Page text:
Nice marking gauge and your step by step was easy to follow. Did you make the miter vise and does it just clamp to the top of your bench? And the drill you used really caught my attention. I think I would like one of those. Can you provide more info on the vise and drill?
Thanks for posting your project and thanks for your service!

-- Even if we don't know how, we can still try.

View Ken90712's profile


18101 posts in 4528 days

#4 posted 12-30-2011 11:47 AM

Nice work, great tool you have made.

-- Ken, "Everyday above ground is a good day!"

View paratrooper34's profile


916 posts in 4292 days

#5 posted 12-30-2011 03:06 PM

Thanks all!

Papasteve, the drill is a Millers Falls model 216. Not sure how old it is, but it is listed in their 1939 catalog which can be viewed at this link:

It is one of the few tools I have that I did not do some kind of restoration on, but that will be coming soon. I don’t have a power drill press, this is it. I use it when I need a hole that is straight and 90 degrees to whatever I am working on. It doesn’t have a very long throw on it, only 2 1/8”, so I can’t use it on very wide or thick stock. It does work nice though, except the automatic feed sometimes doesn’t want to go. That’s something I need to take a look at. I found this drill on Ebay a couple of years ago and I think I won the auction at 90 dollars and change. The 1939 catalog lists it at $23.75!

The miter vise is an Ulmia original product. It secures to the top of the bench by using the tail vise. I picked this up in Germany for like 30 Euros. They were pretty common on Germany Ebay when I was there. Seems it would be relatively easy to make though. I made a benchtop bench using the same type of screw mechanism, which I got from Rockler I believe. If you are interested in making one, I can get some detailed pics and measurements.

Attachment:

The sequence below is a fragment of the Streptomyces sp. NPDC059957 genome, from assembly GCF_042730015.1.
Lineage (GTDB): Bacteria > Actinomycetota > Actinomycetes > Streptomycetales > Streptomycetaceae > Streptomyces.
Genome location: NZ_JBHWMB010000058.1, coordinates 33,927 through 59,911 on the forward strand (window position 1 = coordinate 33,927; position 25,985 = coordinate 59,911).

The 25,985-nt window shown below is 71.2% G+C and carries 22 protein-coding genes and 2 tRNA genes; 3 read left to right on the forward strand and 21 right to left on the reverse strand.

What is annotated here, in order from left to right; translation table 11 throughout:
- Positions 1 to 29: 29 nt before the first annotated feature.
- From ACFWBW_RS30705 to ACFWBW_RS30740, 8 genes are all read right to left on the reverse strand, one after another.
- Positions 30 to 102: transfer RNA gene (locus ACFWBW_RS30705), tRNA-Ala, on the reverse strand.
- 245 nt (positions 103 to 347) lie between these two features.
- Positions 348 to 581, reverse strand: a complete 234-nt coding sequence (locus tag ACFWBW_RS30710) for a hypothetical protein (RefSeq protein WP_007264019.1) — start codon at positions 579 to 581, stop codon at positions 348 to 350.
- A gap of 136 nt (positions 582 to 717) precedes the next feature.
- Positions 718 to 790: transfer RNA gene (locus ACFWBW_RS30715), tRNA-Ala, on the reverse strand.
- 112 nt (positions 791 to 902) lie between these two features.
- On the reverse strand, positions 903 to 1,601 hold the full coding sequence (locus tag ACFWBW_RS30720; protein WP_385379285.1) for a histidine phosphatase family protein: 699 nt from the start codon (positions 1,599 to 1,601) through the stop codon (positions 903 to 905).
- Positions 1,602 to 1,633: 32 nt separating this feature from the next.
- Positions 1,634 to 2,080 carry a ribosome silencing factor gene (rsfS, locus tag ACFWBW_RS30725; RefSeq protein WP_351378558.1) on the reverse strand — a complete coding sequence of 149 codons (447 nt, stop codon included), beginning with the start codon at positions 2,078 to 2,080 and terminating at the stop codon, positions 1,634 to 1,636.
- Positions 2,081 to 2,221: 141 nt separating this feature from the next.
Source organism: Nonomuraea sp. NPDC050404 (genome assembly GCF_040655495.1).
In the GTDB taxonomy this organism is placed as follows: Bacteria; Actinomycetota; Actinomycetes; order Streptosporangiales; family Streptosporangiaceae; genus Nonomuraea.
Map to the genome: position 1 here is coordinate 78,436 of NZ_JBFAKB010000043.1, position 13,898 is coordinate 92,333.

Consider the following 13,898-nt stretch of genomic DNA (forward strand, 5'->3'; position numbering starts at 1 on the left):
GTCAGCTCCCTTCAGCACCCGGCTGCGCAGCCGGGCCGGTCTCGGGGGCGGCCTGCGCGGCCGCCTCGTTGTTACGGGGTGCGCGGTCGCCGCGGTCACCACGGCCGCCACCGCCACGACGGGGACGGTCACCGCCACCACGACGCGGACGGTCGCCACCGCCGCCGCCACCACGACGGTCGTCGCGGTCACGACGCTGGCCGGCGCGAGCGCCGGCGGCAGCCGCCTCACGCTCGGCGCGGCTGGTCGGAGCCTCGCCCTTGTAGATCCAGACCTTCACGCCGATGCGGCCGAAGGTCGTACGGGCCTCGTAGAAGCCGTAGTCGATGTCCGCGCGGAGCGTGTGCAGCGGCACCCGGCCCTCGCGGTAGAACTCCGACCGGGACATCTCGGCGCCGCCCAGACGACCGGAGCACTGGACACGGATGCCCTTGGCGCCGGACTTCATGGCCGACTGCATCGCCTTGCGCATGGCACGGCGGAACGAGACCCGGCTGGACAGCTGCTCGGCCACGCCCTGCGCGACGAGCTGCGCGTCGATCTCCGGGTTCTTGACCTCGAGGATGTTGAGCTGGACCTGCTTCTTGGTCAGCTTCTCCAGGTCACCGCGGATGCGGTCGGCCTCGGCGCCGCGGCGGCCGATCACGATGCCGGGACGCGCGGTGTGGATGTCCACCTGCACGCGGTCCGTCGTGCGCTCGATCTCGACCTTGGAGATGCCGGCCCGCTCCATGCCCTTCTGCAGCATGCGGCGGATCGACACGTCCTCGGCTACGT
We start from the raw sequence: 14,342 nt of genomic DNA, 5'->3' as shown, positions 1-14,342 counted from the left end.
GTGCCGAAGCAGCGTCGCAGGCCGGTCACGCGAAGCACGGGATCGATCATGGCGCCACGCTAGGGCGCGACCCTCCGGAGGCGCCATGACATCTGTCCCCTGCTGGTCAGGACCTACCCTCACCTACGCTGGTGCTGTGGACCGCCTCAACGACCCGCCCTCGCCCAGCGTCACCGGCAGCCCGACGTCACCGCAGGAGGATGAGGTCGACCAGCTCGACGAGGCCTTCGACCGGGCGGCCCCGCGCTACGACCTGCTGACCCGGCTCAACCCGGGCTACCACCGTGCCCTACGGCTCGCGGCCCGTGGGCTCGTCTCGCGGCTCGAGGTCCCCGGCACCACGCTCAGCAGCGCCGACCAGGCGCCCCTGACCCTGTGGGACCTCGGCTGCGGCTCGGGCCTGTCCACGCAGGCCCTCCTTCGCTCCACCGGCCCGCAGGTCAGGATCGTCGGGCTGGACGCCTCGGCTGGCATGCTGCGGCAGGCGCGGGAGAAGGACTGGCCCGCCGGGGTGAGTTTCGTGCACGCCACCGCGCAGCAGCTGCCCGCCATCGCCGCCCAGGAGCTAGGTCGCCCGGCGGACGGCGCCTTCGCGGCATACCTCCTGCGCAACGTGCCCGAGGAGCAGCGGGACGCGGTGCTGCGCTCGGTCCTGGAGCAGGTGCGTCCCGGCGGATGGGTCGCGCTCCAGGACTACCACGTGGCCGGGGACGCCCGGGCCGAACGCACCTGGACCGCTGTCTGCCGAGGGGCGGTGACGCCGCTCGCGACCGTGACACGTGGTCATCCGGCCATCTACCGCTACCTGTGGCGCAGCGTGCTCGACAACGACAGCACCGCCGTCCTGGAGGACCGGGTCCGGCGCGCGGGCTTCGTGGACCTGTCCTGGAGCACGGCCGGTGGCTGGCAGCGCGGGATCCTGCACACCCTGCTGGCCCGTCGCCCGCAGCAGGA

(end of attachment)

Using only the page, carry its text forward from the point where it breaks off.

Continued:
-- Mike

View NBeener's profile


4816 posts in 4514 days

#6 posted 12-30-2011 03:31 PM

Wow. That’s very cool !

Because of the beam length, does it ”want to” deflect on you, during use ??

-- -- Neil

View paratrooper34's profile


916 posts in 4292 days

#7 posted 12-30-2011 03:34 PM

Neil, good observation. Yes, the beam does deflect if you only push the fence. This is a two handed tool in which you guide the blade side as well. But, you know, I do the same with my small gauges. I never use them with only one hand.

Thanks for pointing that out, I should have mentioned “How to use it” in the write up.

-- Mike

View tenontim's profile


2131 posts in 5084 days

#8 posted 12-30-2011 03:40 PM

Now that’s a marking gauge,Crocodile Dundee. Nice job!

View Scott R. Turner's profile

Scott R. Turner

276 posts in 4528 days

#9 posted 12-30-2011 04:55 PM

Thanks for the very nice writeup. I always find it valuable to hear how someone got to such a nice finished product—especially when he takes a route that is new to me!

View Pete's profile


188 posts in 5151 days

#10 posted 12-30-2011 06:29 PM

This is why I love our hobby (or profession for some). Instead of making a quick and dirty tool for one job, you’ve made an heirloom. LOVE IT!